October 27, 1993





IN RE: Edward H. Hook/Wayne Rogier





This matter comes to the Attorney General as an appeal by Edward H. Hook from the written response of Wayne Rogier, the mayor of the city of Cloverport. Mr. Hook has requested that the Attorney General review the mayor's response to his letter relative to the legal status of a continued meeting.


In a prior decision of this office (93-OMD-111), copy enclosed, we directed that the mayor immediately respond in writing to Mr. Hook's complaint concerning a meeting of the city council. In a letter to Mr. Hook, dated October 4, 1993, Mayor Rogier responded in part as follows:


It is our contention that the session held on Tuesday, August 10 was a continuation of a recessed meeting begun on Monday, August 9, as is indicated by the minutes of that meeting of which you have a copy. We do not feel that this constitutes a 'special meeting' within the context of the statute cited in your complaint.


In his letter of appeal to this office, received October 12, 1993, Mr. Hook takes exception to the mayor's response in that the mayor did not cite the applicable statutory sections to support his denial and there are no provisions in the Open Meetings Act relative to the continuation of a meeting on another day. Mr. Hook apparently maintains that the meeting on August 10 should have been treated as a special meeting.










The Kentucky Open Meetings Act (KRS 61.805 through KRS 61.850) contains provisions pertaining to regular meetings (KRS 61.820) and special meetings (KRS 61.823). There are no provisions in the Open Meetings Act dealing with the continuation of meetings so we must look elsewhere to determine the status of such meetings.


In Robert's Rule of Order Revised by General Henry M. Robert,  18, at page 65, the following appears in part:


A recess is an intermission in the day's proceedings, as for meals or for counting the ballots when much time is required; or in the case of meetings like conventions lasting for several days a recess is sometimes taken over an entire day.


The intermissions in the proceedings of a day are termed recesses, whether the assembly voted to take a recess, or whether it simply adjourned having previously adopted a program or rule providing for the hours of meetings. When an assembly has frequent short regular meetings not lasting over a day, and an adjourned meeting is held on another day, the interval between the meetings is not referred to as a recess.


In the Manual of Legislative Procedure, by Paul Mason, in Chapter 22, Sec. 214, at page 173, the following appears:


1. The basic distinction between adjournment and a recess is that an adjournment terminates a meeting, while a recess is only an interruption or break in a meeting. After an adjournment a meeting begins with the procedure of opening a new meeting. After a recess the business or procedure of a meeting takes up at the point it was interrupted.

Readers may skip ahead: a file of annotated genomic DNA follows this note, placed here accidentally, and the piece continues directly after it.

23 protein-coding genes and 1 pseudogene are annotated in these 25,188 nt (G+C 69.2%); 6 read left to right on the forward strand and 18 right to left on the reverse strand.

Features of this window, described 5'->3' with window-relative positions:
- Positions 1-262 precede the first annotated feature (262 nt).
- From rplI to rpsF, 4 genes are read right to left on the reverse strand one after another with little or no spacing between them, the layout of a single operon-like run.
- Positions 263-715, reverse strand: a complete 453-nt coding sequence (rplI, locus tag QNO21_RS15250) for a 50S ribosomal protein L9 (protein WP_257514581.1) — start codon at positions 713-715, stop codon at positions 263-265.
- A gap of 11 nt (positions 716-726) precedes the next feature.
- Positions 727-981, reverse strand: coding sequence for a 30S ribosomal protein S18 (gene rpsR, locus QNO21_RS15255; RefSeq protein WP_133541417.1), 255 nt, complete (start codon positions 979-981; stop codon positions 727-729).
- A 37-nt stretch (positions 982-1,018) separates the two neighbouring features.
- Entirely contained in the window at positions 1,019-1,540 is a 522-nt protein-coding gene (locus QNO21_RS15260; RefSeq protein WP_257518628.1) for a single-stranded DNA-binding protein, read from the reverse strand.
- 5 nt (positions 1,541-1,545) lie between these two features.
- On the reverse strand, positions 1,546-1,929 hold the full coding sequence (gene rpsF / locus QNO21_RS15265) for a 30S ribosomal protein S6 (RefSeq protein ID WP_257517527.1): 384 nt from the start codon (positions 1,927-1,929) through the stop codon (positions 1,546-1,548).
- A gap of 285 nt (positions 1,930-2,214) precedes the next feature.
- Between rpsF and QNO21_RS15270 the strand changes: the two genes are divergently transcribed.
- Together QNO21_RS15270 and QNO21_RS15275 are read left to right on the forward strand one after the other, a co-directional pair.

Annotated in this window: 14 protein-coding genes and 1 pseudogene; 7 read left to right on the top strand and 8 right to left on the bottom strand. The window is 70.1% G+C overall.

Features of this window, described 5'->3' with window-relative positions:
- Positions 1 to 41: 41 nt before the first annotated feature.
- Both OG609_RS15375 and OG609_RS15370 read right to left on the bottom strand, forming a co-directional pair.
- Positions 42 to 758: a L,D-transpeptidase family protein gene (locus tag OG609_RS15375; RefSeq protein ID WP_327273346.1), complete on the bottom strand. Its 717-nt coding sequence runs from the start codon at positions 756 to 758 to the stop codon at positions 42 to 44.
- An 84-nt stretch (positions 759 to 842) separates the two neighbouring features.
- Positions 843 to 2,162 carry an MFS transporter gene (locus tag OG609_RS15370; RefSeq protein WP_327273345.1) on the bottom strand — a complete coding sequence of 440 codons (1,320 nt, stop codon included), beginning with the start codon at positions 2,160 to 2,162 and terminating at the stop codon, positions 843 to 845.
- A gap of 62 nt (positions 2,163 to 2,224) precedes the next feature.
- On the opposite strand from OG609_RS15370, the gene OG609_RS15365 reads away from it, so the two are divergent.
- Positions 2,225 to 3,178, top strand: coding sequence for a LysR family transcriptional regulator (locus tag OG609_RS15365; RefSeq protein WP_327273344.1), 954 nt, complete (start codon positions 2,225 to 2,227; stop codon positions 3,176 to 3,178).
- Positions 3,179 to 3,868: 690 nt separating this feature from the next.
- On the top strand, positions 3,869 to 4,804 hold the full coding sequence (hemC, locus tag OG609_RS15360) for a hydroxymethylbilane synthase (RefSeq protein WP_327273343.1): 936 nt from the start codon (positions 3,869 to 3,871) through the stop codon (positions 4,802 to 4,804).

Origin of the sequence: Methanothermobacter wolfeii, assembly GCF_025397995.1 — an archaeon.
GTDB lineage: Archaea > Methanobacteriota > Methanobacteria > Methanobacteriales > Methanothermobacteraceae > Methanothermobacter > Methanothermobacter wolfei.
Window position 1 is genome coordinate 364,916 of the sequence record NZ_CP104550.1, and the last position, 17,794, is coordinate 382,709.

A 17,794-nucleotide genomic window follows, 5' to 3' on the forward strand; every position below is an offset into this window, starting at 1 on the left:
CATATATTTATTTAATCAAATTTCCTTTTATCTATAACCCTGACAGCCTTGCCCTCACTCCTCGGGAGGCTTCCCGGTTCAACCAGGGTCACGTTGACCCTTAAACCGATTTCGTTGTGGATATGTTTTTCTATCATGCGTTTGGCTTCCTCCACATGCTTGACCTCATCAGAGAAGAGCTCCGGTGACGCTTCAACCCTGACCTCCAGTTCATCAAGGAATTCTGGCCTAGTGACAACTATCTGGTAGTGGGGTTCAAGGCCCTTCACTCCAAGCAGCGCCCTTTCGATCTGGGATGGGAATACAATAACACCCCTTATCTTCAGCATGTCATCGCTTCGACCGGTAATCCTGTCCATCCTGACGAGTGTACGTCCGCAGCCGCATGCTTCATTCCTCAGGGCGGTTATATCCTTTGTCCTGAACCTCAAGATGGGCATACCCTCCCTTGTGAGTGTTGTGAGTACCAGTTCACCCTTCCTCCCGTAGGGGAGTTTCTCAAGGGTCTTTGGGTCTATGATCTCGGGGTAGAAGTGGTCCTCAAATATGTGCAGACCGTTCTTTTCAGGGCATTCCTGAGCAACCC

2. Breaks in the meetings of a day, as for meals, are usually recesses, but termination of meetings until a later day are adjournments.










In 4 McQuillin Mun. Corp. (3rd Ed.),  13.08, it is stated that, "Corporate meetings may be (1) regular or stated, (2) special or called, and (3) adjourned."


As to adjournments, it is written in 4 McQuillin Mun. Corp. (3rd Ed.),  13.38 that a regular meeting continues until terminated by an order of final adjournment or by operation of law. "The adjournment may be proved only by the record. If nothing to the contrary appears in the record, the presumption exists that the adjournment was legal."


In 4 McQuillin Mun. Corp. (3rd Ed.), 13.39, the author states in part:


If a regular meeting is adjourned, any business that would have been proper for the body to consider at that meeting may be considered and acted upon at the adjourned meeting, but if it is a special or called meeting which is adjourned, nothing can be done at such adjourned meeting unless it could have been considered and acted upon at the special or called meeting. An adjourned meeting of either a regular or stated or special or called meeting is but a continuation of the same meeting. A meeting pursuant to adjournment of a regular meeting is a regular, not a special, meeting and is a continuation of the regular meeting, and any business permissible to be transacted at the regular meeting may, of course, take place at the adjourned meeting. An adjourned meeting of a regular meeting may be lawfully held without giving special notice to the members since it is itself a regular meeting.


In Town of Hodgenville v. Kentucky Utilities Co., 250 Ky. 195, 61 S.W.2d 1047 (1933), the court said in part:


The law is by the great weight of authority that an adjourned meeting is but a continuation of the regular meeting, of which it is an adjournment, and that any business which could have been transacted at the regular meeting may be transacted at such adjourned meeting.










From a technical standpoint the council meeting held on August 10 appears to have been an adjourned meeting. Thus, it is our decision that as an adjourned meeting the meeting of August 10 was a continuation of the regular meeting of August 9 as opposed to a special meeting with the various notice and posting requirements. A meeting pursuant to an adjournment of a regular meeting is itself a regular meeting. Any business which could have been transacted at the regular meeting could have been transacted at the adjourned meeting.


Mr. Hook may challenge this decision by filing an appeal in the appropriate circuit within 30 days from the date of this decision. See KRS 61.846(4)(a) and KRS 61.848.







Thomas R. Emerson

Assistant Attorney General

(502) 564-7600






Copies of this decision

have been mailed to:


Mr. Edward H. Hook

901 Cottonwood Drive

Cloverport, Kentucky 40111


Mr. Wayne Rogier

Mayor, City of Cloverport

227 W. Main Street

Cloverport, Kentucky 40111-1399